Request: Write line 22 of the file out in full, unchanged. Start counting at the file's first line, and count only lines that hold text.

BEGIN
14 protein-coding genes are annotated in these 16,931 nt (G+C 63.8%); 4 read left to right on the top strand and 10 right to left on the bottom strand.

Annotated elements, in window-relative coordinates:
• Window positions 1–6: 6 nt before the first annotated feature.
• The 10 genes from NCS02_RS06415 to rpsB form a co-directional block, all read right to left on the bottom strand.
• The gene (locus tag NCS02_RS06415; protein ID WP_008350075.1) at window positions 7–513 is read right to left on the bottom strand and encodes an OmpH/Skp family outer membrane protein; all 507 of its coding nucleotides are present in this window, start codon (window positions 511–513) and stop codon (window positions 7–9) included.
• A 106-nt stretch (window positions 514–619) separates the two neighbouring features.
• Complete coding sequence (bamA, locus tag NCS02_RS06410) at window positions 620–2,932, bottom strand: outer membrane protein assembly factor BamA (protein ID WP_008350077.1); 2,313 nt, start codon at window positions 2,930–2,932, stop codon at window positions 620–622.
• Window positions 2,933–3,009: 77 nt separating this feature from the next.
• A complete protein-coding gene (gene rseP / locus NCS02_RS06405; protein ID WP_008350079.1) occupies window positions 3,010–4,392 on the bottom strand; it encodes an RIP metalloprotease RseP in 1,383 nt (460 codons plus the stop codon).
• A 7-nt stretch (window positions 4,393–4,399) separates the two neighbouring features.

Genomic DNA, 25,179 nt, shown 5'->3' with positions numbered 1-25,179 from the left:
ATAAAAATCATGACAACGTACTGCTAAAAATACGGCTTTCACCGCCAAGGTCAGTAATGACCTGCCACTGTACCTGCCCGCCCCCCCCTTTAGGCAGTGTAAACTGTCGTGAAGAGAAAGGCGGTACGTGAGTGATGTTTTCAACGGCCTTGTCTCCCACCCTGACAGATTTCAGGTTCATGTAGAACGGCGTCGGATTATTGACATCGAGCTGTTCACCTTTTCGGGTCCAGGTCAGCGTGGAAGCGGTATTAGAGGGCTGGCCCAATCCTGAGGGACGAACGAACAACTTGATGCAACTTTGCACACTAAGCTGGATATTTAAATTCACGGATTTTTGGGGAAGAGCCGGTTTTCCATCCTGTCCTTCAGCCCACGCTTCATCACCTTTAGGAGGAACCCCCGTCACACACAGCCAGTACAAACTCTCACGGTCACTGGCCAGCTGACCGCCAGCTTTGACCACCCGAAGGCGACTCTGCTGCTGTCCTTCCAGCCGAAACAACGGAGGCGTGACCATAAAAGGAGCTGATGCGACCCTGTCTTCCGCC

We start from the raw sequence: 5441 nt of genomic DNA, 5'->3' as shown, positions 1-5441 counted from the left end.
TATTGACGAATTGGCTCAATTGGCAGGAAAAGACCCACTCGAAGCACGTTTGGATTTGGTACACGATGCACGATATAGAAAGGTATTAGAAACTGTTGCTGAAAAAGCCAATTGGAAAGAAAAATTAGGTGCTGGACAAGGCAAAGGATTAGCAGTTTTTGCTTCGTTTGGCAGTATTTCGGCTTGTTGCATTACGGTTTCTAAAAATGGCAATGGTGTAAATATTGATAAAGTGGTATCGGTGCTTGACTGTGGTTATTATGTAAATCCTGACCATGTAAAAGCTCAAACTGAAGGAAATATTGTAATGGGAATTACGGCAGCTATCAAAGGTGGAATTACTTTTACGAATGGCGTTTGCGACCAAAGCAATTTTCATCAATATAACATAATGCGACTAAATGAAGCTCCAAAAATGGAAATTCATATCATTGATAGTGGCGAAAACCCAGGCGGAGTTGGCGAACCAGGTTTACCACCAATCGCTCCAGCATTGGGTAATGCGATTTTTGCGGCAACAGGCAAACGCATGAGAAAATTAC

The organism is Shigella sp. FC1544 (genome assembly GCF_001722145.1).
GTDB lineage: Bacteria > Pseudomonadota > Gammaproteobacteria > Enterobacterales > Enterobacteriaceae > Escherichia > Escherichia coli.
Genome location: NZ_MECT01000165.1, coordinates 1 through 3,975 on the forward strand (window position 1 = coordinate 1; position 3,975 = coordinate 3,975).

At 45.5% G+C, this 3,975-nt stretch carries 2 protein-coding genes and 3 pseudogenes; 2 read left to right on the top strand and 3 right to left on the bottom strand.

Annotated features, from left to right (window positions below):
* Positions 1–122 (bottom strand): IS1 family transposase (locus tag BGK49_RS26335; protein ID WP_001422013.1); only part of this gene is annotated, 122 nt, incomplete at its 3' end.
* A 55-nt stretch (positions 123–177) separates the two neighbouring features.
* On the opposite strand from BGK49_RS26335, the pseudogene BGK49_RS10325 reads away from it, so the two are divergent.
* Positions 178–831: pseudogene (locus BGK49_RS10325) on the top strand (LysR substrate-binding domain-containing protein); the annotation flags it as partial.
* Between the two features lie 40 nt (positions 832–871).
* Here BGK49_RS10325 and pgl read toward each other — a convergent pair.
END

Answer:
* On the opposite strand from BGK49_RS26335, the pseudogene BGK49_RS10325 reads away from it, so the two are divergent.